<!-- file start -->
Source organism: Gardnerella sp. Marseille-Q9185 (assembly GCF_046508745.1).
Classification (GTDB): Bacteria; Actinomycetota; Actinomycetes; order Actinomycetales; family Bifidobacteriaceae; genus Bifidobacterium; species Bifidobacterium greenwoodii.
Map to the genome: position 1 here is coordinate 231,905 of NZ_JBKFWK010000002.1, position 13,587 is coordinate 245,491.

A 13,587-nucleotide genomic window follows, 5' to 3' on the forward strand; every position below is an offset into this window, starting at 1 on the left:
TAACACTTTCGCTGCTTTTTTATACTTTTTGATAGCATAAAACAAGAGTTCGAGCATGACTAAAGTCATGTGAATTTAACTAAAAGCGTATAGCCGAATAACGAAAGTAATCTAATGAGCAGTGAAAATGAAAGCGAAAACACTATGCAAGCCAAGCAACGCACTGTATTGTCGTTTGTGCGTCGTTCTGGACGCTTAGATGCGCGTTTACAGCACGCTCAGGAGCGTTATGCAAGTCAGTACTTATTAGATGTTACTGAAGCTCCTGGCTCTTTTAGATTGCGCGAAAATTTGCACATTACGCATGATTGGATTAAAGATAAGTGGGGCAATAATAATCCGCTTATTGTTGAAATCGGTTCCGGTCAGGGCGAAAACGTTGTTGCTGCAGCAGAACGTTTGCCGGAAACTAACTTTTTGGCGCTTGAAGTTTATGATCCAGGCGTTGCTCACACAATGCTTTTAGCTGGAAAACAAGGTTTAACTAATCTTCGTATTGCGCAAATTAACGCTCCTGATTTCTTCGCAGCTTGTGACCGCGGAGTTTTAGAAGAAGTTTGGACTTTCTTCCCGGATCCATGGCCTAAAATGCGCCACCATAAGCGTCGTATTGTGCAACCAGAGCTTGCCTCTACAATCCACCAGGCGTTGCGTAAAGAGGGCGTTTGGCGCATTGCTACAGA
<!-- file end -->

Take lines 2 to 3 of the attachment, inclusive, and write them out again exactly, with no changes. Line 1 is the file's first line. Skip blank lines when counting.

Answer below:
Classification (GTDB): Bacteria; Actinomycetota; Actinomycetes; order Actinomycetales; family Bifidobacteriaceae; genus Bifidobacterium; species Bifidobacterium greenwoodii.
Map to the genome: position 1 here is coordinate 231,905 of NZ_JBKFWK010000002.1, position 13,587 is coordinate 245,491.